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Why using emoji on certain phones can be bad for you… and how to do it right, if you must

February 6th, 2015 at 8:30 PM
SMS vs. MMS Emoji Costs

Using only actual words for communicating via text is no longer enough, particularly because current smartphones come lots of fun emoji that let us better express ourselves while messaging. But even though sending emoji is very common among smartphone users, some people have found out the hard way that too much emoji can be dangerous… for your wallet.

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It’s not your fault actually, as the devices to blame are “older” devices, as CNET describes the 2013 Galaxy S4 and Galaxy Note 3 — among other truly older Samsung handsets — which might not be able to properly handle emoji in SMS messages. This can ultimately lead to increased texting costs.

The publication quotes a Daily Record story about one Paula Cochrance, an EE customer in the U.K. who received bills from the carrier amounting to almost £1,200 for a four-month period, even though she’s on a £30.99 monthly plan.

It turns out that each emoji she sent was handled as an MMS or picture message, which cost her £1 each time, because picture messages are not included in her plan, though unlimited texting is.

EE so far refused to reimburse Cochrance, who’s now seeking justice from the UK’s communication ombudsman.

CNET says that Apple, HTC, Nokia and Sony phones shouldn’t convert emoji texts into MMS texts, so users who own smartphones from these OEMs shouldn’t encounter similar charges.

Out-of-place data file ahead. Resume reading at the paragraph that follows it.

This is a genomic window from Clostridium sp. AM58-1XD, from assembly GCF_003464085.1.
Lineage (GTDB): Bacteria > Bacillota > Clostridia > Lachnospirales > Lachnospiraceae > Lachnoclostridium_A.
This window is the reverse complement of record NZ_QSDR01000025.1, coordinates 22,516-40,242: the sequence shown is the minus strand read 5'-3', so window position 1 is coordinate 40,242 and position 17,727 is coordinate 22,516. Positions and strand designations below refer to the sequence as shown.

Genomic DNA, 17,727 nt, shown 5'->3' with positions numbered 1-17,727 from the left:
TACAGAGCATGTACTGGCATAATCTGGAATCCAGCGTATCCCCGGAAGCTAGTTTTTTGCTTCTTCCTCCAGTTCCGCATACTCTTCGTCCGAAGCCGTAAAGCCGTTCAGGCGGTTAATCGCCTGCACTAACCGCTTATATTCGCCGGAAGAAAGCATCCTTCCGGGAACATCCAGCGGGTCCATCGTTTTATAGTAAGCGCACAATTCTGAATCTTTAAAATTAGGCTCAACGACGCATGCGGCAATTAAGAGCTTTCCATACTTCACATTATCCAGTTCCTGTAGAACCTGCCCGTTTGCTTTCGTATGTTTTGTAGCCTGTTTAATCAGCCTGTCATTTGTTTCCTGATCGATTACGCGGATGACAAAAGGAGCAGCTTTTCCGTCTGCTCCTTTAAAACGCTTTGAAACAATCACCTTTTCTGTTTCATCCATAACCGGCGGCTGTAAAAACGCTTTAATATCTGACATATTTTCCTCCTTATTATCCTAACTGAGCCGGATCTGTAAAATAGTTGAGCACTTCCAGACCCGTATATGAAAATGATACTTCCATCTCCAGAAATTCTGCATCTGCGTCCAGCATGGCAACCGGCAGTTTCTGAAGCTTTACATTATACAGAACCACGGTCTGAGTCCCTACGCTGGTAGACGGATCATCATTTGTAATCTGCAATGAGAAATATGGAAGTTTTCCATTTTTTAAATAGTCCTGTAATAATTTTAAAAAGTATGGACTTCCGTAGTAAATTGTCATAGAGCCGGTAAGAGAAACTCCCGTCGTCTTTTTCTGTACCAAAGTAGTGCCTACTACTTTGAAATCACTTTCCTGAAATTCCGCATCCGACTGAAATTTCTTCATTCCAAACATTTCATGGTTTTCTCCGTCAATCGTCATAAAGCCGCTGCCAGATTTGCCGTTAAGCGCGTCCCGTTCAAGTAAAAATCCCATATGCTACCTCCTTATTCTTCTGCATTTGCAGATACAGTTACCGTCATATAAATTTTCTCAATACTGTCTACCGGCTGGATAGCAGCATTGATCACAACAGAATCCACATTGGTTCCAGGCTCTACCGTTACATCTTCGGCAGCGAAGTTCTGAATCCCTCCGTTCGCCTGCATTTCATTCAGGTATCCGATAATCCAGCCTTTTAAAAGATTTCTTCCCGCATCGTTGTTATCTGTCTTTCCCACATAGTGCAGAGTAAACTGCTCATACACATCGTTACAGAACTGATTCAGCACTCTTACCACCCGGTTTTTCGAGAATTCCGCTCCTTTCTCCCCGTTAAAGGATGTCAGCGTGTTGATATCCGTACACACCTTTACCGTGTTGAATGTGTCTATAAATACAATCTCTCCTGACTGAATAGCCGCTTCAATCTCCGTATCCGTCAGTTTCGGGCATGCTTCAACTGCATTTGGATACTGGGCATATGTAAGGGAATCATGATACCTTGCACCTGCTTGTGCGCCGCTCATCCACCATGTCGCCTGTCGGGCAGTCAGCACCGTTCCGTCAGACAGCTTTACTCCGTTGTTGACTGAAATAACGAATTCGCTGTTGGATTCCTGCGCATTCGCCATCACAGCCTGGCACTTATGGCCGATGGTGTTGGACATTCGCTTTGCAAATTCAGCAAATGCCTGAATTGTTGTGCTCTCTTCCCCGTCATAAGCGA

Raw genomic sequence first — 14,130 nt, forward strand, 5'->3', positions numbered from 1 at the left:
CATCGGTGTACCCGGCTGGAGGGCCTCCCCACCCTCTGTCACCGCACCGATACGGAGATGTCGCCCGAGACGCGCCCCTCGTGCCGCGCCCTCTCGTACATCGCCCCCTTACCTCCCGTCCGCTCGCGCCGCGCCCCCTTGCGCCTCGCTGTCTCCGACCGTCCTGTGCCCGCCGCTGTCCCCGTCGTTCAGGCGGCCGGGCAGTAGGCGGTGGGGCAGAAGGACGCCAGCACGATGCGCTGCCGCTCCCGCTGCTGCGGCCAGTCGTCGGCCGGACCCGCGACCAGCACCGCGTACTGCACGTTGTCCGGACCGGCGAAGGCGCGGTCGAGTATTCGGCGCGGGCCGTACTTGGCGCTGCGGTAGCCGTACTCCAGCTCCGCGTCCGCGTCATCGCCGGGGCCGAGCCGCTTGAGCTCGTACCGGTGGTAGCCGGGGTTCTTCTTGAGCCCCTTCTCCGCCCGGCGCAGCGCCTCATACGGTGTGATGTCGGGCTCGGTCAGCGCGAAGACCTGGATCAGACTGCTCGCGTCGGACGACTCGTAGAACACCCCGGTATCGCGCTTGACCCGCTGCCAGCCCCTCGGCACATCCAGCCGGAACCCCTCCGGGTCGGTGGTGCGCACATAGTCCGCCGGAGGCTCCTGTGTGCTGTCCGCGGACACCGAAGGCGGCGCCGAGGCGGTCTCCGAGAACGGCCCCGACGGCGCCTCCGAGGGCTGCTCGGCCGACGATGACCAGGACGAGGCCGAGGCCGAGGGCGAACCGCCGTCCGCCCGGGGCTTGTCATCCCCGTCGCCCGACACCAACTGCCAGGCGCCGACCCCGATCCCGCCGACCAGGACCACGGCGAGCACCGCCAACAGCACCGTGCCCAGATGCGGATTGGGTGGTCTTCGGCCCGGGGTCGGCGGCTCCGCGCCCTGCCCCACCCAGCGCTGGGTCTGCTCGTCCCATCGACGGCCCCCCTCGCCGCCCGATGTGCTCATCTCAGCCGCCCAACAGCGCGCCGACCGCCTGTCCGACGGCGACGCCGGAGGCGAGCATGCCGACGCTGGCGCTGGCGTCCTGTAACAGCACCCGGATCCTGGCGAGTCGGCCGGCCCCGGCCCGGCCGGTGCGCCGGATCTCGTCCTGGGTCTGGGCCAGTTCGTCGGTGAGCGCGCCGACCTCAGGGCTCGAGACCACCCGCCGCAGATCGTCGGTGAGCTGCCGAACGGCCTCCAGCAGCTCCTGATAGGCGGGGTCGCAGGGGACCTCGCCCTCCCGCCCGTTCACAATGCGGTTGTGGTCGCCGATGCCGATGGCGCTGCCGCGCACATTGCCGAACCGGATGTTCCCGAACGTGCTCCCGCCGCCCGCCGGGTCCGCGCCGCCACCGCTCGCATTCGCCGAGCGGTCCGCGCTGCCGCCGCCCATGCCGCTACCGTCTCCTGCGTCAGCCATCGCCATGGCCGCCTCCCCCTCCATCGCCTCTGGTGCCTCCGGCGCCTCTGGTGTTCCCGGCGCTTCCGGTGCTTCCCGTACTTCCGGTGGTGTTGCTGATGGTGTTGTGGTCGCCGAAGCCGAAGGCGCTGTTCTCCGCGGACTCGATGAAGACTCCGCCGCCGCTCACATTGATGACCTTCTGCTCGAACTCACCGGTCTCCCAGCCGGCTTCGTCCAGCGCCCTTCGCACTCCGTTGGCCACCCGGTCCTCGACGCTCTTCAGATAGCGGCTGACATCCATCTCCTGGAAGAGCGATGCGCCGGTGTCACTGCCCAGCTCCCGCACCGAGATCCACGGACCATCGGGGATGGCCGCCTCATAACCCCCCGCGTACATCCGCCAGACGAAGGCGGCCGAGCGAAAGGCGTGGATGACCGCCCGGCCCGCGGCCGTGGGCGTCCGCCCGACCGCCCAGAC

However, buyers who have certain Samsung devices, including the Galaxy S, S2, S3 and S4, the Note 3 and the Galaxy Ace, should make sure they visit the Messages settings (by going to Settings and then Text messages), then select UniCode instead of automatic to prevent unexpected charges.

The even simpler method you could use to avoid this particular risk is choosing a different messaging app than the phone’s default messages app, such as WhatsApp or Facebook’s Messenger, for your emoji-filled texting needs. However, these apps require data plans to work, so make sure you have a good one.

Chris Smith started writing about gadgets as a hobby, and before he knew it he was sharing his views on tech stuff with readers around the world. Whenever he's not writing about gadgets he miserably fails to stay away from them, although he desperately tries. But that's not necessarily a bad thing.




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